A calmer you: It ain't music to our ears

  • Sonal Kalra, Hindustan Times, New Delhi
  • Updated: Sep 20, 2014 17:43 IST

Yaar ek baat bataao. Hamaari country ki problem exactly hai kya? Oho, aap toh serious ho gaye. I didn’t mean to start a discussion on corruption or election, safety or poverty etc. Of course these are the real, serious issues to debate on, but then at least look at who is asking you the question.

I don’t even remember the year when I last got serious about something. When I refer to problems, it is generally about day-to-day irritants and, more importantly, irritating people. And in my observation, the population of impolite, irritating and ill-mannered people in our cities has grown in direct proportion with the growth of wealth in our economy. It sadly doesn’t reduce when the economy goes into recession.

Today, I’m going to talk about an irony that’s peculiar to our behaviour. The irony of the contrast between our claims to be a culturally rich, music-loving nation, and the way we behave during any kind of live music performance.

When I say any, I really mean any – right from an acclaimed classical singer in a concert to the local DJ at a shaadi in your mohalla, from a ghazal singer at a fine-dining restaurant, to a sufi band performing at a ‘couples’ kitty party’ in a posh farmhouse.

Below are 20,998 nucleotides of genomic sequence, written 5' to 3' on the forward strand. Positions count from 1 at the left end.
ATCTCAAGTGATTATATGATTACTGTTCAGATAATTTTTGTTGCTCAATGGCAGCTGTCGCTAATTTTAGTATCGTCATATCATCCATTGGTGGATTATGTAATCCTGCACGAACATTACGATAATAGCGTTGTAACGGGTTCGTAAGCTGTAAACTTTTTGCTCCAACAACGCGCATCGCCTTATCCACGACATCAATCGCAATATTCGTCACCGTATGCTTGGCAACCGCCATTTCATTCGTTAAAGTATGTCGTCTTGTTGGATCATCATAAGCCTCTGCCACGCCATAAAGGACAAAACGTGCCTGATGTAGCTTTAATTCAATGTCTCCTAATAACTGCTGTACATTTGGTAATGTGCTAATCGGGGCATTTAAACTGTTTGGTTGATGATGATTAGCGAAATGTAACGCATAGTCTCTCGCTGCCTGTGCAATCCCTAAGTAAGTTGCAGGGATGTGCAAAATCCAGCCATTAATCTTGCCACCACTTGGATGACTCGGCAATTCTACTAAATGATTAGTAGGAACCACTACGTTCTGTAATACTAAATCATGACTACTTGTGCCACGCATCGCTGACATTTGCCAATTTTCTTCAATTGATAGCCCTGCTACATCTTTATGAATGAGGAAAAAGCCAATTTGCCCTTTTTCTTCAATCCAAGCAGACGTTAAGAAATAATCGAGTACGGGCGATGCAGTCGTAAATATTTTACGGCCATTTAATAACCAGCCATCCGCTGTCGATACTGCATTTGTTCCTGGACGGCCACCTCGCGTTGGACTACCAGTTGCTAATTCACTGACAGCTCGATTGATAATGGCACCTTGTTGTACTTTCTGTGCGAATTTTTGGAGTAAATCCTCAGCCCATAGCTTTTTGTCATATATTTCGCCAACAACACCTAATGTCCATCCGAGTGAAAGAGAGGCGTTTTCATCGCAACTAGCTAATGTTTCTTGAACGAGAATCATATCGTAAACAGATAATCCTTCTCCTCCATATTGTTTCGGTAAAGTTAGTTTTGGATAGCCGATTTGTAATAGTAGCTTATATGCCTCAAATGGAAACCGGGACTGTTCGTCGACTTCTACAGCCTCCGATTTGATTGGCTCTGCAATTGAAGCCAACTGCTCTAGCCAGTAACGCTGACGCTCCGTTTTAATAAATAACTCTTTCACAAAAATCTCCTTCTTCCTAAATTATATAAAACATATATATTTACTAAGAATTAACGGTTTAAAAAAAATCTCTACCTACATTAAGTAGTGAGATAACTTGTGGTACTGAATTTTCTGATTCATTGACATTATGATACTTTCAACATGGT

We specialise in spoiling everything, without any discrimination of class or caste. Nowhere in the world will you see people objectifying or disrespecting a live musician’s talent as you see here, despite, I must admit, there being a lot of serious music aficionados around us. Let me tell you some particular things or situations that bug the hell out of me.

1Chatter boxes: We are a nation that loves to talk. Nothing wrong with it, except that we don’t know when to stop. Whether in the middle of a concert in an auditorium, or in a group of friends at a party when someone is singing... koi na koi shuru ho jaata hai. I was once at a live concert by the legend, late Jagjit Singh, when the gentleman sitting next to me started talking to his foreigner friend, right in the middle of the ghazal!! ‘Sshh’, I gestured, and he explained, rather loudly, ‘Just translating the lyrics for her so that she gets the essence’. ‘Get sense before the essence’, I wanted to tell him, but there’s hardly any use. Sometimes we go for weddings or private functions where lakhs have been spent on inviting popular singers to sing. But we don’t think twice before munching endlessly on our food and chatting audibly with friends right next to where the singer is left singing like a mere prop. If music ‘sets the atmosphere’ as claimed, I’m sure the desired effect could have been obtained by playing the songs on a high-end music system. Par humein show-off bhi toh karna hai.http://www.hindustantimes.com/Images/popup/2014/5/sonal_300px.jpg